If there is one hip-hop group that sorely needs a catch-all beginner's guide, it is Philadelphia natives The Roots. For fifteen years they have been putting out challenging, often cerebral albums in a wide variety of styles to great critical but limited commercial success. But, sort of like the catalogs of other challenging artists, say Bob Dylan or Frank Zappa, it helps to have a roadmap before you dive in. Is John Wesley Harding or Blood on The Tracks right for me? Hot Rats or The Yellow Shark? If you start in the wrong place, you might end up turned off to the whole enterprise and your life will be just a shade poorer for the lack of it.
To this end, the band has just released Home Grown! The Beginners Guide To
Understanding The Roots, Vol. 1 & 2. The two volumes of Home Grown! don't manage to do the one thing that any introduction to the Roots needs to do: sum up the group's main accomplishments in a way that is easily accessible and at least somewhat logical. Instead, the group has given us a brilliant mess of mostly rarities, b-sides, live tracks and alternate takes that takes repeated listens to warm up to.
There is a lot to admire about The Roots. Their single-minded devotion to doing things their own way means that they don't have a single Ma$e moment in their catalog - no point at which their scene tips over from vitality into clumsy and cartoonish self-parody. Coming from Philadelphia, long considered a hip-hop hick town, they have had to create and nurture their own scene and keep their own career alive. If for no other reason than still being around making records after fifteen years, the group deserves a nod. But if integrity is all it takes then Jimmy Carter would have been our greatest President. Luckily, they have far more than that to recommend them (though if one of them had a brother to name a beer after, that'd be cool too).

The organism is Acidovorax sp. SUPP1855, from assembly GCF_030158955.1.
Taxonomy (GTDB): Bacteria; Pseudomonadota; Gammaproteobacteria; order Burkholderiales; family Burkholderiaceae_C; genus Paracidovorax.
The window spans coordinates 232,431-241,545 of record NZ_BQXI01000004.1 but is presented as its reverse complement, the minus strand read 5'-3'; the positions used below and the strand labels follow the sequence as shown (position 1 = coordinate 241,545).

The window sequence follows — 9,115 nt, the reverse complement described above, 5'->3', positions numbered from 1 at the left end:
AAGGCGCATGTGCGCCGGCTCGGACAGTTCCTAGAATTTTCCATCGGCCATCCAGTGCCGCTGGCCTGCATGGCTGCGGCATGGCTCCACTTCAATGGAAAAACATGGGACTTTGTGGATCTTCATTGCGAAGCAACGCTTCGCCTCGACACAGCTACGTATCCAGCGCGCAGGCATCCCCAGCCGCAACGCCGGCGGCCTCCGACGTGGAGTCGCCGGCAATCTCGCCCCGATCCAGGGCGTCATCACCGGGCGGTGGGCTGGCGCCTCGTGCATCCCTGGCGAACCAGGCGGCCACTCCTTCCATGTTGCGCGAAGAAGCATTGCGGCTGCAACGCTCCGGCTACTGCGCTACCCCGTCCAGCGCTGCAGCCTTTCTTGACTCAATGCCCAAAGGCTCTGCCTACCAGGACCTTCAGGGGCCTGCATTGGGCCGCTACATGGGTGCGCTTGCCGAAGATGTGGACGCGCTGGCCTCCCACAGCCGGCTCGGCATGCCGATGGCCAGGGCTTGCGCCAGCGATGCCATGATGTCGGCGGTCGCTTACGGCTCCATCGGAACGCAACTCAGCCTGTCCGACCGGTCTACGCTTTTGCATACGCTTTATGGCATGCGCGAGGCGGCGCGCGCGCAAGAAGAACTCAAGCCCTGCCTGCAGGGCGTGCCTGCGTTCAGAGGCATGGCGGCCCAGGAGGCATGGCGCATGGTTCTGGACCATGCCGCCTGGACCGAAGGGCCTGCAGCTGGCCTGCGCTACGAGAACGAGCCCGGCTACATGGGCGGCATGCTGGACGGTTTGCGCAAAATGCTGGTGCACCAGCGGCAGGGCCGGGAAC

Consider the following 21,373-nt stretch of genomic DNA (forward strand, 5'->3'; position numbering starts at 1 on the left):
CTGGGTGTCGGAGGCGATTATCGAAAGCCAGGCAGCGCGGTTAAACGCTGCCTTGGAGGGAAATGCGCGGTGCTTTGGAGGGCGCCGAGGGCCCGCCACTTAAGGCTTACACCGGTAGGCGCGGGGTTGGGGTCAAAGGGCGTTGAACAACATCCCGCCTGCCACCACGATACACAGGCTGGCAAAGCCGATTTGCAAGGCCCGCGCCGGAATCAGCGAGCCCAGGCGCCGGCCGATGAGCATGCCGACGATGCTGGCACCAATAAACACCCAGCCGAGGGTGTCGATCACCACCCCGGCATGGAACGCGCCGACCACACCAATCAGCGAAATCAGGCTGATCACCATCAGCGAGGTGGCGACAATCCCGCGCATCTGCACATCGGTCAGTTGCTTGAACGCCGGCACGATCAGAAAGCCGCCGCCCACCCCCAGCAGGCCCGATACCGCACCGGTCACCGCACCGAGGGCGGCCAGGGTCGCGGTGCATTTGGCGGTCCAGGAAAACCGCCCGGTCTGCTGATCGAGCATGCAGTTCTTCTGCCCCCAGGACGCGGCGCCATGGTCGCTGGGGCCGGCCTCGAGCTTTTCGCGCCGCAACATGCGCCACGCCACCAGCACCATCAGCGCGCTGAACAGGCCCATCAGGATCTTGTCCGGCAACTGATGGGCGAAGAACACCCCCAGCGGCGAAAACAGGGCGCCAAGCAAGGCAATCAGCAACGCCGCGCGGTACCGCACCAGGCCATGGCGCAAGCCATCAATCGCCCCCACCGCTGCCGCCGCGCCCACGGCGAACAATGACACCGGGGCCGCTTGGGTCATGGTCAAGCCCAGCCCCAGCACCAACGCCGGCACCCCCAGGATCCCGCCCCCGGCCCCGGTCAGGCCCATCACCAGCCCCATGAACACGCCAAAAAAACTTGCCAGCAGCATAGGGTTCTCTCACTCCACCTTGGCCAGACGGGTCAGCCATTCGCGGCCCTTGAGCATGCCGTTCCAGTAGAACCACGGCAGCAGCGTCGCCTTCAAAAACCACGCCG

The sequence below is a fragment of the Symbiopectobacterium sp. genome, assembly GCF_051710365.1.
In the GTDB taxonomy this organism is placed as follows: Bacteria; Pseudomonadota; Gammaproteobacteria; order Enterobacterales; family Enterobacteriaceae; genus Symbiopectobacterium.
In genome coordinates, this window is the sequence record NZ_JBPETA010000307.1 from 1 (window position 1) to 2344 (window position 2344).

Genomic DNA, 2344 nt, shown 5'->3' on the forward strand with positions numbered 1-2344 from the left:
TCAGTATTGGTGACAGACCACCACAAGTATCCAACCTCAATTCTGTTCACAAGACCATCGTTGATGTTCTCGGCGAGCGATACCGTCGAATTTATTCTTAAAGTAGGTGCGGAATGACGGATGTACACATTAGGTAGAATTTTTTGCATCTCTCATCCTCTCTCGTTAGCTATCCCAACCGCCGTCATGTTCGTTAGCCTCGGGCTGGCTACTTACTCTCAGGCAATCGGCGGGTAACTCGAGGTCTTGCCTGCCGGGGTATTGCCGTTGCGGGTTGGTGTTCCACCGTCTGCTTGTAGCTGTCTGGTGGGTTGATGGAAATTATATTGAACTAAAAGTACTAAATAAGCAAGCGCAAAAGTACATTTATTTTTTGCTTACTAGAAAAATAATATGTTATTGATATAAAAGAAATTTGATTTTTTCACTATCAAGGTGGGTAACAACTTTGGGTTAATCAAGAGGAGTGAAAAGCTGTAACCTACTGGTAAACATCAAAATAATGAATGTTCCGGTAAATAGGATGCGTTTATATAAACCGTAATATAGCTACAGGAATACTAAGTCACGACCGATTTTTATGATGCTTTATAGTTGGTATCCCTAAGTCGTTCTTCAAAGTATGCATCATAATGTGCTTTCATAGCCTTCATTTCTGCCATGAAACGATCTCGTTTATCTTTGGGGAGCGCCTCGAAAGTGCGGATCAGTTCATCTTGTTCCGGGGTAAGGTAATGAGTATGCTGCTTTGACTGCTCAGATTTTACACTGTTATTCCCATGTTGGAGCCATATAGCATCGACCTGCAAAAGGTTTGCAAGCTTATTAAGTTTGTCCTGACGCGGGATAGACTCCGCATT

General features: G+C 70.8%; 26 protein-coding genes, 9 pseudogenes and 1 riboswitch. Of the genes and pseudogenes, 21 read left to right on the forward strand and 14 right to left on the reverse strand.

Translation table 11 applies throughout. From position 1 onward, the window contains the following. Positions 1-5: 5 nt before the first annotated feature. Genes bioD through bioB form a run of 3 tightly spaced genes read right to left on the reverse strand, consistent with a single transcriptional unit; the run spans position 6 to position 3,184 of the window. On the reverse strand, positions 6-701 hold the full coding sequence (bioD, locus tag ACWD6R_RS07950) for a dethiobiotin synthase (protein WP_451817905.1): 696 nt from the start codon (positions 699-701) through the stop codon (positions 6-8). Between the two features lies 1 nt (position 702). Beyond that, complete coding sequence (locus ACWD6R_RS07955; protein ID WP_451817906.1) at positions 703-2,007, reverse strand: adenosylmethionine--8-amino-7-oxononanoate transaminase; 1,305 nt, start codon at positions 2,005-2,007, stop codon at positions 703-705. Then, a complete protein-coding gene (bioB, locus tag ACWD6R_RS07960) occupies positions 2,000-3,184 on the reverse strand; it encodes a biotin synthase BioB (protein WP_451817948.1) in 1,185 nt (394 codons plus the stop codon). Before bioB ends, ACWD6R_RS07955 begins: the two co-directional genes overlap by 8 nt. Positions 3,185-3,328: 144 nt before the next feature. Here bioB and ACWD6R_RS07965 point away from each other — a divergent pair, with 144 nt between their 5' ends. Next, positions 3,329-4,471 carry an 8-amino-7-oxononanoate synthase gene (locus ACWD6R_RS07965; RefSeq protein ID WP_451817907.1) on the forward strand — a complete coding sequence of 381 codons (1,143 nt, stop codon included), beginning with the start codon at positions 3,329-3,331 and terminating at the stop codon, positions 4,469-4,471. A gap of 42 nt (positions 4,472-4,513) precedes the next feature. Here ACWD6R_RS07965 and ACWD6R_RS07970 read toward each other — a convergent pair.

In fact, the Roots are a top-shelf assembly of talent. Never forget- this is the band that insists on playing everything live. They have in the past taken this to extremes - the liner notes to Home Grown! tell how for one early track a member repeated the phrase "RockinonthemicrophoneIdothiswell" more than a hundred times into a microphone rather than sample it once. And although this might seem absurd on the face of it, those years spent trying to sound like a machine have resulted in a crew who are tighter than tight. Listen to those old Herb Alpert recordings and try to count the horns. You can't! They sound like one horn. Then listen to The Roots and try to catch them slipping the groove.